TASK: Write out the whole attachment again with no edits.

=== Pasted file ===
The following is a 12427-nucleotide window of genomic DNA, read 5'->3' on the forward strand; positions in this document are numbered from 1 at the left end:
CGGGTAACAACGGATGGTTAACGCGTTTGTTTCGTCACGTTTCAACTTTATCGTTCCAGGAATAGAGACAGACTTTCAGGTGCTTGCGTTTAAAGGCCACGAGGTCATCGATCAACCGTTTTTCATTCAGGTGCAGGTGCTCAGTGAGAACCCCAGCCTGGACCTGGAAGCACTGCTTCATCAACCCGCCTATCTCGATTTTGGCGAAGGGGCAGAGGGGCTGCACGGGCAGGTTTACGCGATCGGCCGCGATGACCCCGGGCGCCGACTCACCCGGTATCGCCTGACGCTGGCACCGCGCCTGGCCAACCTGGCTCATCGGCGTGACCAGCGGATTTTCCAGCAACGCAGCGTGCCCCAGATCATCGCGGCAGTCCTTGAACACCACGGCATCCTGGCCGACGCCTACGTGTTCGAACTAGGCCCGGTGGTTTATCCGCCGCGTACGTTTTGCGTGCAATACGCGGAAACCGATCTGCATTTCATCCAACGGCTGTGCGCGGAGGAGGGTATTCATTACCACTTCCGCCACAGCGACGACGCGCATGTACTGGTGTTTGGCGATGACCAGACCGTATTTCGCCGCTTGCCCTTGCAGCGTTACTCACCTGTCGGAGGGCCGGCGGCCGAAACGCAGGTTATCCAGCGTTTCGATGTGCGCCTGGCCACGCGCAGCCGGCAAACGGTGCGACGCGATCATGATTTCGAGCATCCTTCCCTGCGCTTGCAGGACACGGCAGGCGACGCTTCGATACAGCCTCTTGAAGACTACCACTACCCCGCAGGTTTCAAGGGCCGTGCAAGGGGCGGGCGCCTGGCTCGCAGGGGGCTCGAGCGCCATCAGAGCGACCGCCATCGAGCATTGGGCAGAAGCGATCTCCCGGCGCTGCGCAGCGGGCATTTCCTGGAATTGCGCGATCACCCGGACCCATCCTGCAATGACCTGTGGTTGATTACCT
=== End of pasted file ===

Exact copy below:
The following is a 12427-nucleotide window of genomic DNA, read 5'->3' on the forward strand; positions in this document are numbered from 1 at the left end:
CGGGTAACAACGGATGGTTAACGCGTTTGTTTCGTCACGTTTCAACTTTATCGTTCCAGGAATAGAGACAGACTTTCAGGTGCTTGCGTTTAAAGGCCACGAGGTCATCGATCAACCGTTTTTCATTCAGGTGCAGGTGCTCAGTGAGAACCCCAGCCTGGACCTGGAAGCACTGCTTCATCAACCCGCCTATCTCGATTTTGGCGAAGGGGCAGAGGGGCTGCACGGGCAGGTTTACGCGATCGGCCGCGATGACCCCGGGCGCCGACTCACCCGGTATCGCCTGACGCTGGCACCGCGCCTGGCCAACCTGGCTCATCGGCGTGACCAGCGGATTTTCCAGCAACGCAGCGTGCCCCAGATCATCGCGGCAGTCCTTGAACACCACGGCATCCTGGCCGACGCCTACGTGTTCGAACTAGGCCCGGTGGTTTATCCGCCGCGTACGTTTTGCGTGCAATACGCGGAAACCGATCTGCATTTCATCCAACGGCTGTGCGCGGAGGAGGGTATTCATTACCACTTCCGCCACAGCGACGACGCGCATGTACTGGTGTTTGGCGATGACCAGACCGTATTTCGCCGCTTGCCCTTGCAGCGTTACTCACCTGTCGGAGGGCCGGCGGCCGAAACGCAGGTTATCCAGCGTTTCGATGTGCGCCTGGCCACGCGCAGCCGGCAAACGGTGCGACGCGATCATGATTTCGAGCATCCTTCCCTGCGCTTGCAGGACACGGCAGGCGACGCTTCGATACAGCCTCTTGAAGACTACCACTACCCCGCAGGTTTCAAGGGCCGTGCAAGGGGCGGGCGCCTGGCTCGCAGGGGGCTCGAGCGCCATCAGAGCGACCGCCATCGAGCATTGGGCAGAAGCGATCTCCCGGCGCTGCGCAGCGGGCATTTCCTGGAATTGCGCGATCACCCGGACCCATCCTGCAATGACCTGTGGTTGATTACCT